So where to look for cheer? To the auto and housing industries, the service sector, and perhaps the jobs market. Last year a record 17.5 million light vehicles – autos and small trucks, including sports-utility vehicles (SUVs) – moved from showroom to consumers' garages, and industry executives are expecting to do at least as well this year. Low gasoline prices are encouraging consumers to purchase less fuel-efficient, more profitable SUVs instead of the models limousine-driven government policymakers would have them squeeze into, and interest rates are still low enough to make financing a purchase within reach of most consumers.
The housing industry also continues to do well. Sales of newly built homes rose in December by 9.9 percent over the same month in 2015, capping a year in which sales, although still only one-third of their 2005 peak, reached their highest level since 2007. The approximately half-million new homes built last year were no bungalows. They averaged 2,720 square feet, half had four or more bedrooms, a quarter had garages that accommodate three or more cars, and the average price hit $351,000. Sales of pre-owned existing homes, which account for 90 percent of all sales, also shot up in December – by 7.7 percent, year-on-year, making 2015 the best year since 2006. Prices rose by 7.8 percent, to an average of $224,100. But contract signings for the purchase of homes generally regarded a good predictor of sales of existing homes, were flat in December.
Finally, the service sector (health care, finance, professional services, entertainment, hospitality) continues to expand, although at a slower pace towards year end. That has been creating millions of jobs and modestly raising incomes; we will know more about the durability of these trends next week when the new jobs report is released.
Put these and other data together, shake well, and a few conclusions emerge. First, the performance of the U.S. economy going forward will depend in good part on the strength of headwinds from overseas, and they threaten to be gale force despite signs of life in some Eurozone economies. Second, much will depend on the strength of the dollar, which should rise even further in response to de facto devaluations of the yen, yuan, euro and other currencies. Third, the Fed matters. Yellen has said, "I think it's a myth that expansions die of old age. I do not think that they die of old age." If not of old age, then death by unnatural causes, such as murder by a Fed that waited too long to end the distortion of zero-interest rates, and was forced to take them up in the unpromising environment of a slowing economy. Watch for the Fed to scotch plans for a further increase in March. Fourth, despite all the bad news and the ongoing uncertainty in this election year, consumer confidence remains high, perhaps because the improvement in the jobs market trumps all else. That is good news for hotels, restaurants, cruise ships and spas, and for the auto industry, selling to customers driving vehicles with an average age of 11.4 years, matching last year's all-time record for the fleet's age.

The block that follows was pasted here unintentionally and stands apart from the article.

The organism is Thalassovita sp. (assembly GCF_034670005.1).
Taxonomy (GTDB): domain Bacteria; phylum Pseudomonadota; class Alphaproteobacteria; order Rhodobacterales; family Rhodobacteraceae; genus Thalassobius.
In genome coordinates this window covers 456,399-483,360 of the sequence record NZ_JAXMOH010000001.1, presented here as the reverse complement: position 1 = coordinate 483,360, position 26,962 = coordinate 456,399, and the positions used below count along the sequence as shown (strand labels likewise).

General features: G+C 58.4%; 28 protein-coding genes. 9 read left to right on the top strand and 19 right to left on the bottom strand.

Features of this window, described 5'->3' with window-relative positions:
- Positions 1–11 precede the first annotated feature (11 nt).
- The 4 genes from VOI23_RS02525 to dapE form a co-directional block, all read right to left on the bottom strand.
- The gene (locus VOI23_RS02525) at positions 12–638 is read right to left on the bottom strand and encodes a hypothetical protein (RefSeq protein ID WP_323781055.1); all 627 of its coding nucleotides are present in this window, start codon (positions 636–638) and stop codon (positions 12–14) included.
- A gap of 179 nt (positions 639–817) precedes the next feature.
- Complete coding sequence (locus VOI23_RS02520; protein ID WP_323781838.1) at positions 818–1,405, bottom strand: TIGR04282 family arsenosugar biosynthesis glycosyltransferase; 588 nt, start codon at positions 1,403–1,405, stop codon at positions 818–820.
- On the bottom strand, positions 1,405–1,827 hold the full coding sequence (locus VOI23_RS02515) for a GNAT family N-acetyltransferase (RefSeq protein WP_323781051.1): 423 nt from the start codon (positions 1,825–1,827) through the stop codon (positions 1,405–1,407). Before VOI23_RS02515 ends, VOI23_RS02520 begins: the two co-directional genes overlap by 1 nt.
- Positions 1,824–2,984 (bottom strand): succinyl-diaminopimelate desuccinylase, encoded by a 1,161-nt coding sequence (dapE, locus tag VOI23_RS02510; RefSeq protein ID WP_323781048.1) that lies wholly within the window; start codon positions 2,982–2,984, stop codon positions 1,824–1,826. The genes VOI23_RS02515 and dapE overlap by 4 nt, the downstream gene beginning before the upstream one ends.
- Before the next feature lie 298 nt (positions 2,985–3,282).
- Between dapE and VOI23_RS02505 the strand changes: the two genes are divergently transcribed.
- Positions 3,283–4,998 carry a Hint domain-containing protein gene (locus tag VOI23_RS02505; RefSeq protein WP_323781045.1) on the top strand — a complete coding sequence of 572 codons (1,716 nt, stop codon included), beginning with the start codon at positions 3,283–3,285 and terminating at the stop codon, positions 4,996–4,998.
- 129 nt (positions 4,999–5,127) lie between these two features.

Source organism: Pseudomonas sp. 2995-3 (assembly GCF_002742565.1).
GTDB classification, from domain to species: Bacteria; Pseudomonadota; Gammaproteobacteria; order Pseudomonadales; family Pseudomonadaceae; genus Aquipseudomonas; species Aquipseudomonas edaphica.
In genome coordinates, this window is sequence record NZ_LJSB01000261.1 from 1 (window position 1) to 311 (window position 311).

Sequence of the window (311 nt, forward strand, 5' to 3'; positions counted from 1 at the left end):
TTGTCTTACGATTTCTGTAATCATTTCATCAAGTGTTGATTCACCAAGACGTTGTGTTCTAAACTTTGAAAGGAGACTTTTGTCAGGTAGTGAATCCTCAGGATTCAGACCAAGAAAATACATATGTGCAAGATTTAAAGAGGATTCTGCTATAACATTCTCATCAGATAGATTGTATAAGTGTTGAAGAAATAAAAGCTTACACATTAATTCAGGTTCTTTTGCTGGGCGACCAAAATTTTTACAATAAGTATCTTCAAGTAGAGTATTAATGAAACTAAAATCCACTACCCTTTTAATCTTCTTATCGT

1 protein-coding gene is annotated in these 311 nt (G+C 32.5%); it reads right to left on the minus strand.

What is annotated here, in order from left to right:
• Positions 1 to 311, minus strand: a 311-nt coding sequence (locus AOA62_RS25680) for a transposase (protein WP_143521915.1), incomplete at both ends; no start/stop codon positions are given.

My guess: after a flat-to-negative first quarter, the economy will eke out 1 percent-2 percent growth for the rest of the year. In 2017 we will see whether our new president and a new congress can do better, perhaps in response to the further loosening of fiscal policy that is inherent in Republicans' plans for tax cuts and Democrats' plans to ramp up spending on infrastructure.